JUN 20, 2017
How to Bill Prolonged Services
Office-visit codes assume the service offered will take a set amount of time to perform. But sometimes an examination takes additional time based on the patient’s condition. Here’s how to correctly bill for a more extensive service.
In addition to the appropriate level of E&M code for the visit, you will need to use one of the following CPT codes:
- If the visit is less than 30 minutes, you do not need to report anything separately.
- If 30-74 minutes, report 99354.
- If 75-104 minutes, report 99354 and 99355.
- If 105 minutes or more, report 99354, 99355 with 2 units or more for each additional 30 minutes.
At 4:45 p.m. on Friday, your staff received a call about an established patient conveying all the signs and symptoms of an acute glaucoma attack. The patient’s daughter says she will bring her Medicare-aged Mom to the office now.
After the visit, documentation supports a comprehensive history; a comprehensive exam and medical decision-making of high complexity. Serial tonometry was performed. The physician provided face-to-face care documented at 100 minutes.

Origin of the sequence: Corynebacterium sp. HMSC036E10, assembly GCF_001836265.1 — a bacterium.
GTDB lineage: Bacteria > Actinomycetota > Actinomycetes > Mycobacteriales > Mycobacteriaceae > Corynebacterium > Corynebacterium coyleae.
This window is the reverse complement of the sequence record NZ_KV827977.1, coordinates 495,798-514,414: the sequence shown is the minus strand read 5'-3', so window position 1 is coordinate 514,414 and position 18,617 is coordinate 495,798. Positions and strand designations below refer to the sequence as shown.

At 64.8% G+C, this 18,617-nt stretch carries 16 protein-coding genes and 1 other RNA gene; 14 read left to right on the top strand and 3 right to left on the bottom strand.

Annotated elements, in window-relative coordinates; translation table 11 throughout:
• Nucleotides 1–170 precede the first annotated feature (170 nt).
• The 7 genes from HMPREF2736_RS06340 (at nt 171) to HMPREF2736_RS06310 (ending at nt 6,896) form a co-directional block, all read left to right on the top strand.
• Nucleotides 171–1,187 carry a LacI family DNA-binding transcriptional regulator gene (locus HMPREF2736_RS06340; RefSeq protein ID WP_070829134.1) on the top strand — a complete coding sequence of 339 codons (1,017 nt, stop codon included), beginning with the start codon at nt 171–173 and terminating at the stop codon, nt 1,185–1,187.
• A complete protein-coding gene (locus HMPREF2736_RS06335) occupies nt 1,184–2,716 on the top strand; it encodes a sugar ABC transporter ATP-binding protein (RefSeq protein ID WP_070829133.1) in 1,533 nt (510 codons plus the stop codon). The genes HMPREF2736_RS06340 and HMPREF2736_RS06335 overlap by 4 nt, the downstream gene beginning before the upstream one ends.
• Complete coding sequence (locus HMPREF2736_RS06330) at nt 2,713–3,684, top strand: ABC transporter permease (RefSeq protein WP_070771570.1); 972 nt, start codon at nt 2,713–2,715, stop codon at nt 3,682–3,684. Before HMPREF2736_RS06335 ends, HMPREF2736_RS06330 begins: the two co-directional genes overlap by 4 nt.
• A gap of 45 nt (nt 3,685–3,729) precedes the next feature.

What CPT codes should you submit to insurance?
- 99215 Established patient E&M level 5: You documented all components of the history, exam and medical decision making. Physician face-to-face time for this level of service is 40 minutes.
- 99354 Prolonged E&M in the office or other outpatient setting requiring direct patient contact beyond the usual service; first hour: Submit this to account for the additional 60 minutes of time above the time associated with the exam.
- 92100 Serial tonometry
- For inpatient prolonged services, see CPT codes 99356 and 99357 in your CPT 2017 book
- Submit prolonged services with the appropriate level of E&M code. Prolonged services are not affiliated with Eye visit codes.
- Only document physician face-to-face time, not total time in the office.